“Everything was starting to shut down due to the pandemic, so my appointment was cancelled. I had to sleep upright in an armchair and I couldn’t do anything for myself. My poor husband was being unbelievably wonderful in helping me as I was completely incapacitated. My husband did knock on the woman’s door to tell her what had happened as I remember which house it was. Luckily she admitted liability, which was important for my case. My husband and I were quite shocked that she didn’t follow things up with me herself or even to see if I was alright, but there’s no point worrying about that now. I haven’t walked back up that road since the incident.”
Mrs L continued, “I had to do a lot of pushing and chasing to get a second x-ray and this didn’t take place until June 2020 due to the pandemic. It was actually my physiotherapist who really pushed me to get another x-ray. When I finally received the x-ray, the doctors told me that the bone hadn’t ‘reunited properly’, meaning it hadn’t healed very well.”
A long road to recovery
The pandemic disrupted Mrs L’s recovery as doctors were not able to carry out routine checkups and monitor Mrs L’s arm. Her initial physiotherapy appointments were done via telephone calls which weren’t as effective. “I began having physiotherapy appointments around six weeks after the accident but wasn’t able to have face-to-face sessions until around the end of May 2020. I can tell it hasn’t healed that well as I can feel a ‘clonking’ sensation when I move my arm in certain directions and I can’t raise that arm higher than shoulder level. Despite loads of physiotherapy sessions, I still have limited movement in my left arm today because of the way the bone has healed, and that won’t ever change.”
Mrs L talked about some of the most frustrating things about her injury, “Not being able to use my left arm at all was the most frustrating, it was just useless for weeks and weeks. I always sleep on my left side and for the first six or eight months, I was having to sleep upright in bed which was very uncomfortable. I couldn’t drive for over a year because I didn’t have the strength in my arm to control the steering wheel. It took away my independence and left me having to heavily rely on my husband, particularly during the lockdowns. The incident has also really knocked my confidence, for a long time I didn’t want to go anywhere where there could be a dog off the lead. It had quite a big impact on my life.”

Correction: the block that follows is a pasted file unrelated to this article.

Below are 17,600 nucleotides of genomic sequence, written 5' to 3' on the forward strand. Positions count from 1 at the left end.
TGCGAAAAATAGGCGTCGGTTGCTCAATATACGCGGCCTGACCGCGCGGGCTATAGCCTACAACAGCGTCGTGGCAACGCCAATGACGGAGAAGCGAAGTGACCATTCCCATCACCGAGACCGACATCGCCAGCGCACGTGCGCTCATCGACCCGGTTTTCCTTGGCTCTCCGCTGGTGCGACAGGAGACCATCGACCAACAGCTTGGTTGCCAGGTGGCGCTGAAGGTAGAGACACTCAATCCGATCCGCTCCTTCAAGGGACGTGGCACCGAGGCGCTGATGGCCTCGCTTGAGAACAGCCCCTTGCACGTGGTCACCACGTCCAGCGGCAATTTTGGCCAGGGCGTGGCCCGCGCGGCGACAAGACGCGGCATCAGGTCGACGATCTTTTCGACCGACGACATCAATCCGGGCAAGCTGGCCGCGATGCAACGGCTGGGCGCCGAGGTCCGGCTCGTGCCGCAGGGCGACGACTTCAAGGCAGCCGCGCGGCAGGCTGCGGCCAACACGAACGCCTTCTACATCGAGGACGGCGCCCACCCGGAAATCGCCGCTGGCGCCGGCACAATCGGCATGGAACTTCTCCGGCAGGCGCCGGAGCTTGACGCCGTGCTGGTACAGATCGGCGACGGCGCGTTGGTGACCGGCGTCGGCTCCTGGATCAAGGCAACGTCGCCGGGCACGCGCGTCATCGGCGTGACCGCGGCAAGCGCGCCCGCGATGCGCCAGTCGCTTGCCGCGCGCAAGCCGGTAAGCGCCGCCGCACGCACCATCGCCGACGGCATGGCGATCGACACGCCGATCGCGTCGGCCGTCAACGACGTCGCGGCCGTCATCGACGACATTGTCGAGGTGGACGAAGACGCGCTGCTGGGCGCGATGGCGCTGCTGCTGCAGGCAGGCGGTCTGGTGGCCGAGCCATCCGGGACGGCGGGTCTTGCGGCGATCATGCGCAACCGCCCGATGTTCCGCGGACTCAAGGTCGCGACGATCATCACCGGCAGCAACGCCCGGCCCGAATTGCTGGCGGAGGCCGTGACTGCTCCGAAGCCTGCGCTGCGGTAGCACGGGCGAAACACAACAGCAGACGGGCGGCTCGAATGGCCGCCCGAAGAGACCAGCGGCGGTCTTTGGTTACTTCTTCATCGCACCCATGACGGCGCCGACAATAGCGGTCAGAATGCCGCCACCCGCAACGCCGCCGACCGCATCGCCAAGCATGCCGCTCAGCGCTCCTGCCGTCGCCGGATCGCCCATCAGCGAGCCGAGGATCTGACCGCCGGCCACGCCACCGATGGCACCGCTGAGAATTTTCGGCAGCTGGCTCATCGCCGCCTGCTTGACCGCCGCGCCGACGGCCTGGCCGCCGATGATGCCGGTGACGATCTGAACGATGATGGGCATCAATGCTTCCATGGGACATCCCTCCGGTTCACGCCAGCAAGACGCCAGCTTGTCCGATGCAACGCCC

Some years on and Mrs L is still experiencing difficulties with her left arm, “I’m not in pain but sometimes I can feel when that shoulder ‘isn’t happy,’ I get residual pain. I still do exercises to strengthen the muscles, but it’s the bone itself that’s restricting my movement. Sleeping upright was very difficult to get used to and my doctor would stress how important sleep is in the recovery process as that’s when your body does most of the healing. My doctor suggested about three or four different pillows for me to try to help me sleep better and eventually I found one that worked for me.”
Why Express Solicitors?
Mrs L explained that it was her husband who found Express Solicitors after conducting some online research. Mr L explained, “A few days after the accident my wife was so shaken up that I decided to do some research into law firms, and from reading online reviews, I decided to reach out to Express Solicitors. We felt it would be right to make a claim because we wanted some reparation for the injury and there has also been a huge amount of expense having to pay for private physio appointments and pillows and other things, the prices of which all add up. Plus, we wanted compensation for the suffering and the time it’s taken out of both of our lives.”
Still not 100%.
We asked Mrs L how she is today, almost three years on, “I’m still going to physiotherapy appointments with the same physiotherapist, she has done a lot of work on my shoulder. Once I started having my face-to-face sessions, she has been able to manipulate the arm into different positions and massage the muscles and she’s given me lots of helpful tips and guidance. She’s been so useful to me and helped me with my recovery so much that I continue to see her once every couple of months. To me, it’s worth the money.”
“We received our compensation a few weeks ago, some of it has gone into savings and some has gone on a holiday we have booked and I have also been able to give a small amount to both of my children which was a lovely thing to be able to do! We may do a bigger family holiday next year, but for now, it’s nice to know it’s there if we need it.”
Support from Express Solicitors.
“The support was always very good. They were always very punctual when arranging phone calls. I spoke with a few different people at Express Solicitors and everyone was really nice, I thought they were particularly good at finding independent expert consultants. I spoke with one about my physical injuries on two separate occasions. Once not long after the accident and again about six weeks later when he checked up on my progress. Express Solicitors also arranged for me to speak with another independent consultant about my fear of dogs which was starting to become a bit of a problem. She was very good and made lots of recommendations to move my mental health forward.”